Concerted Efforts to Create Duty Bound, Ethical Citizens


Today, the whole world is observing the International Anti-Corruption Day for the thirteen time under the theme ” United against corruption for development, peace and security.” In the same vein, Ethiopia is marking the day giving special attention to creating ethical youth and children.

Yes, offering civics and ethical education focusing on the ongoing fight against corruption will for sure bring the desired result as it lays a firm foundation in the efforts to own corruption free young generation. Moreover, it will further make today’s youth more disciplined and ethical.

In truth, some amount of public money are lost to corruption every year in Ethiopia , at the same time, the Federal Ethics and Anti-corruption Commission makes efforts in retrieving the stolen money. For instance, last year alone, the commission has regained over 67 million Birr from the corrupt individuals. Of course, such news gives lessons to those state officials who wish to be affluent through abusing state power and embezzling public money. But, more serious actions are yet expected from the government in this regard.

It is true that Ethiopia had been in abject poverty due to prolonged wars against feudalism and military dictatorship in the past and some corrupt officials who put their personal interests before the country and the people whom they vowed to serve in transparent and accountable manner.

Indeed, corruption is not something that could be eradicated once and for all through conducting intensive campaigns rather requires strong commitments from government officials, the public and pertinent actors.

Apparently, over the last two decades, the government of Ethiopia has been exposing and taking senior corrupt officials before court through the Federal Ethics and Anti-Corruption Commission established 15 years ago. Tangible results have been registered in expanding ethics and anti-corruption education, preventing, investigating and prosecuting corruption offences over the years.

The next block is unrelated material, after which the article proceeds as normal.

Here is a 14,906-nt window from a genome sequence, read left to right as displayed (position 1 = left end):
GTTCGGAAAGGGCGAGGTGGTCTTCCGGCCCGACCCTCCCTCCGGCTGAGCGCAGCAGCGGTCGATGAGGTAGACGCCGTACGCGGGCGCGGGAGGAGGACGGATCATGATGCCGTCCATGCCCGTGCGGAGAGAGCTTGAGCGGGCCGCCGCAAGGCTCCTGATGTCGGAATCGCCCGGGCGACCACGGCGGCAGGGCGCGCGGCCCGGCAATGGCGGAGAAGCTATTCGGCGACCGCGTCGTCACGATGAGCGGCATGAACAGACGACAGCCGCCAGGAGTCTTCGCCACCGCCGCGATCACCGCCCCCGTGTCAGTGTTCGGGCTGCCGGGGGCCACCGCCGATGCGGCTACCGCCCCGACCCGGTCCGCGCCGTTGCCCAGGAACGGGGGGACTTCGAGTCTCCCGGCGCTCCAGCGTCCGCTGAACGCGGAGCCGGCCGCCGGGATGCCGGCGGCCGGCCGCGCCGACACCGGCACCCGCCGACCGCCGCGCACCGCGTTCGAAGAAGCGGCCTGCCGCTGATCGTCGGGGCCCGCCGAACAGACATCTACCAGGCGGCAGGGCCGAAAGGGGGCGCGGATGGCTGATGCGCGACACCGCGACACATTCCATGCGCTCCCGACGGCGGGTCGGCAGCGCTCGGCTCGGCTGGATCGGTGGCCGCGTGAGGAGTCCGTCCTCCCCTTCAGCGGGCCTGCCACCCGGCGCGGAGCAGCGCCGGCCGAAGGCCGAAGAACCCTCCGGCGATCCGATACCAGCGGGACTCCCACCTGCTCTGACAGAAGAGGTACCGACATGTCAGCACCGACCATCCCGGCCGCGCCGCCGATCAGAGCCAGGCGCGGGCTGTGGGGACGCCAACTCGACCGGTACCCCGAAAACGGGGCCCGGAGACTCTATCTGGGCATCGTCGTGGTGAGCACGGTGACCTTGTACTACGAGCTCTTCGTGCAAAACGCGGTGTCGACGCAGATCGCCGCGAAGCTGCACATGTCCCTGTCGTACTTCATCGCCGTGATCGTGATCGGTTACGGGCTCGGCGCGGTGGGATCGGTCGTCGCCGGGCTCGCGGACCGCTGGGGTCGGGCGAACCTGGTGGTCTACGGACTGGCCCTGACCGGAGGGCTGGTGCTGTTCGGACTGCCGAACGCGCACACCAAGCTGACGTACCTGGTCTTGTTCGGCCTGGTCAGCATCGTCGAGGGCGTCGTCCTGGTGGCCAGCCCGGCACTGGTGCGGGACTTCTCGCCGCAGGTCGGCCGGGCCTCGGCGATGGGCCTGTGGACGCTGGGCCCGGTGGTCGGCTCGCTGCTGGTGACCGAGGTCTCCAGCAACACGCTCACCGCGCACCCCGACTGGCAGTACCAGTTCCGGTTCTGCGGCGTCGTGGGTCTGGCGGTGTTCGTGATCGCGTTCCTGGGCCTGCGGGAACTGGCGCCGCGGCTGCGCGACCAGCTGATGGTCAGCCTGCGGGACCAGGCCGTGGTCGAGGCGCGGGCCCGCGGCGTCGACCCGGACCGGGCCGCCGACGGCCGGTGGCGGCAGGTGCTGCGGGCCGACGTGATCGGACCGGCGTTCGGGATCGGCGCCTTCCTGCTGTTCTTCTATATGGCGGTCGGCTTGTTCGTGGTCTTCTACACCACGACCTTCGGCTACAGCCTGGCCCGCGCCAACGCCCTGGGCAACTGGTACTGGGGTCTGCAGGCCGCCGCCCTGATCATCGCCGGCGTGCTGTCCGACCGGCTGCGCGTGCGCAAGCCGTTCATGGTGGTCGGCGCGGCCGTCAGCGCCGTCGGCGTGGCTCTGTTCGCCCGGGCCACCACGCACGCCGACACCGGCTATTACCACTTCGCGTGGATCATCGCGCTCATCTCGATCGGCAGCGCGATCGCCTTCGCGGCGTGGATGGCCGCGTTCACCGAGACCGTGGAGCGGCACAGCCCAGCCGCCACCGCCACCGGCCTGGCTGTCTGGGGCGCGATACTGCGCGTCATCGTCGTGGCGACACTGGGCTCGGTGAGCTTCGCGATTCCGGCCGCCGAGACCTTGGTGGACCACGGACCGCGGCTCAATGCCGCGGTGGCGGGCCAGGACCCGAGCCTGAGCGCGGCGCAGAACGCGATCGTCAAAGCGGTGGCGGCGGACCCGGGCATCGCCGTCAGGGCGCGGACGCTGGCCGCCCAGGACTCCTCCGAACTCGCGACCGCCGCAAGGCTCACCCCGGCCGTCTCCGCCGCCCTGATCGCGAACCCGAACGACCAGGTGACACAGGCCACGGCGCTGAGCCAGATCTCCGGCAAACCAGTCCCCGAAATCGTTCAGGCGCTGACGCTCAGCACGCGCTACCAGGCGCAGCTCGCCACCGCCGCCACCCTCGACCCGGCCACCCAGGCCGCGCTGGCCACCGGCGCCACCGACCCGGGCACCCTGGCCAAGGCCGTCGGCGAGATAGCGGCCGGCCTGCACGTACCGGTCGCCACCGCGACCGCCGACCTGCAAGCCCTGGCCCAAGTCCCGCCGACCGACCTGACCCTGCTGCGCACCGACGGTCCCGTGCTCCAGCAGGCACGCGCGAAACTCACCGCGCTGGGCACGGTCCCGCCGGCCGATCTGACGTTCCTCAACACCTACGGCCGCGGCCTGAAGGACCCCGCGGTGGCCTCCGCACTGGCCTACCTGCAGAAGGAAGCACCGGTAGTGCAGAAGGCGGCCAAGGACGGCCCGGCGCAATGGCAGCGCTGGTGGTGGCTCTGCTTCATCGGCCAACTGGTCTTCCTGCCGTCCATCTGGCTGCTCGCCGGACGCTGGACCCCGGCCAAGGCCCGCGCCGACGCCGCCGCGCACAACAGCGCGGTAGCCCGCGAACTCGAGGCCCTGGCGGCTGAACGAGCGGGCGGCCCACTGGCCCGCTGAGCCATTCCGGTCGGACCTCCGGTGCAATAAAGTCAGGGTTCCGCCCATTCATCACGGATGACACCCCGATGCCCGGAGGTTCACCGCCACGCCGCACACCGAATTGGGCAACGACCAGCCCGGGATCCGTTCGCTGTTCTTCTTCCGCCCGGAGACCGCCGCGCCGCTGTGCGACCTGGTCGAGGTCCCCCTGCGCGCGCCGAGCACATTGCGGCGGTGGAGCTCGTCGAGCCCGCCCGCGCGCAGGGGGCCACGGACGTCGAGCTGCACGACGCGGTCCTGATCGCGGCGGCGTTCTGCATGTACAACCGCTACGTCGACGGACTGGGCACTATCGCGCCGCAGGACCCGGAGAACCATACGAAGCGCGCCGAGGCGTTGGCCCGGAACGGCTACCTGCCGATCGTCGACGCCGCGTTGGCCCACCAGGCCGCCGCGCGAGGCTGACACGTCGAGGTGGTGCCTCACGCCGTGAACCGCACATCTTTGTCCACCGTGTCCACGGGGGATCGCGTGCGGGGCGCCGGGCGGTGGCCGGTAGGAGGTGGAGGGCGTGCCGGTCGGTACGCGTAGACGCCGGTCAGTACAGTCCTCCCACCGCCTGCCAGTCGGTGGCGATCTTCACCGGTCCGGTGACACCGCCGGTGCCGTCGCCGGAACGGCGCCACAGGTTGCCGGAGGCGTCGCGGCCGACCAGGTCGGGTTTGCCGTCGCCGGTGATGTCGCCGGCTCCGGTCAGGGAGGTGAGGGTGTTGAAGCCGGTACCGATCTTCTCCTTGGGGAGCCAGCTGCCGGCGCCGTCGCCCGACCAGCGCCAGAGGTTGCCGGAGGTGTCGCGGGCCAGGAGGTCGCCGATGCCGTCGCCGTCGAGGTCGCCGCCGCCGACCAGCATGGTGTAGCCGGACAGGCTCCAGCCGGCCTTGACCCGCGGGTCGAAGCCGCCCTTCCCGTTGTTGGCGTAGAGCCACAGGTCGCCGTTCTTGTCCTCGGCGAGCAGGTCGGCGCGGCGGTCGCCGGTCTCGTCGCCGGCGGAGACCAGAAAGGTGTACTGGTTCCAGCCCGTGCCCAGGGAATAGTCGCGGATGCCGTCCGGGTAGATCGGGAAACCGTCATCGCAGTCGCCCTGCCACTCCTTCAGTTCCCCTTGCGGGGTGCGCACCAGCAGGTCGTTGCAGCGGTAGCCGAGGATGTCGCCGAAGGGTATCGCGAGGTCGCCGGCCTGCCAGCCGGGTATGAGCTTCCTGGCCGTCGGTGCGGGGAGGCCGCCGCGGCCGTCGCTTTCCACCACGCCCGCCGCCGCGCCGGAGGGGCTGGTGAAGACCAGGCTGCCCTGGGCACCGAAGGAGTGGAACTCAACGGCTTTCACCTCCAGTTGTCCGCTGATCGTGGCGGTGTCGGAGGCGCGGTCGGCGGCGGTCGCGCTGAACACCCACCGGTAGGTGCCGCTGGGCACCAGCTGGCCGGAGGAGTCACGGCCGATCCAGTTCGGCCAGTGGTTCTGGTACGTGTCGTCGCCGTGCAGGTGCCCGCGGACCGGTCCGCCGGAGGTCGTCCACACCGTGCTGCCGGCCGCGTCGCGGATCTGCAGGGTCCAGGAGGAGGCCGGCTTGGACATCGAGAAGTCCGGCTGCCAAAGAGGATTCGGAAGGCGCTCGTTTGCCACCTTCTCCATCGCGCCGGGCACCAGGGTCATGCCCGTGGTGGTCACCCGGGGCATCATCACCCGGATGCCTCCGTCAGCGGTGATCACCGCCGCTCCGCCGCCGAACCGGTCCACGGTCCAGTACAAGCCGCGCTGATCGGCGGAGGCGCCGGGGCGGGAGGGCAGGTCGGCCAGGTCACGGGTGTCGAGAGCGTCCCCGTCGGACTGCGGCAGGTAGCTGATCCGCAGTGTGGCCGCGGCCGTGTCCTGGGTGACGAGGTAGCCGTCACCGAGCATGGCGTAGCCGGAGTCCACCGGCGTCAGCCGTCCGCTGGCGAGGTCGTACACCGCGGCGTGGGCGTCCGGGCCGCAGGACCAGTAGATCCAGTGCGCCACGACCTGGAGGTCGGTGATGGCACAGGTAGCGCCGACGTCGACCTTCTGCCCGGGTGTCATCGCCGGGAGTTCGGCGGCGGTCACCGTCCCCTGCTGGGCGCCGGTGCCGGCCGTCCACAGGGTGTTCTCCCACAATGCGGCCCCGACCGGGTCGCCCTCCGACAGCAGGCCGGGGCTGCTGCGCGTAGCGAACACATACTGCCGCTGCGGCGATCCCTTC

However, government corruption has been on rampage than ever before. There are a large number of officials who have accumulated wealth in illegal and unethical manners in this poor country. These individuals are becoming richer and richer by depositing a huge amount of money in the state and private banks and opening business in the names of their next of kin. Thus, the government and the commission need to be vigilant on these corrupt state office holders who play hide and seek as well as change their tactics whenever the state becomes tougher on them.

It is crystal clear that those who hold state offices should work tirelessly to serve their people and country without seeking personal advantages under any circumstances.

Obviously, there are some state officials who have lost their jobs and lives while attempting to expose the illegal acts of corrupt senior officials together with their collaborators. Therefore, the government and any pertinent bodies are expected to further strengthen their efforts in providing legal protection for such whistle-blowers.

In fact, some years back, the Commission have begun registering the property of state officials and civil servants in its efforts to fight against corruption . Though the commission has finalized the process of property registration, it has not yet made it public. As to the commission, it is preparing guideline aimed at creating transparent asset registration system.

In general, taking punitive action against corrupt officials by itself is not enough. The incumbent has to work further to have fellow citizens who detest all form of corruption. It is encouraging to hear that some elementary and primary schools as well as state and private universities have anti-corruption clubs in a view to deepening the awareness of the students towards corruption. Such clubs are helpful in fighting rent seeking mentality and bringing about the required outcomes in the fight against corruption.

It is quite convincing that instilling good morals and ethics among the children and the youth would be a smart strategy to curb corruption ultimately. It is also encouraging that the commission has identified building ethical youth and children as one of the thematic areas besides tax, land, justice administrations as well as public procurement and sales.

Since the youth constitute 70 per cent of the population, it is the primary victim of corruption and easily be vulnerable to corrupt practices. Similarly, children need to grow knowing the devastating impacts of corruption. Therefore, creating duty bound and ethical citizens is not the mere responsibility of the commission it rather requires the concerted efforts of families, schools, religious institutions, the government and the public at large.

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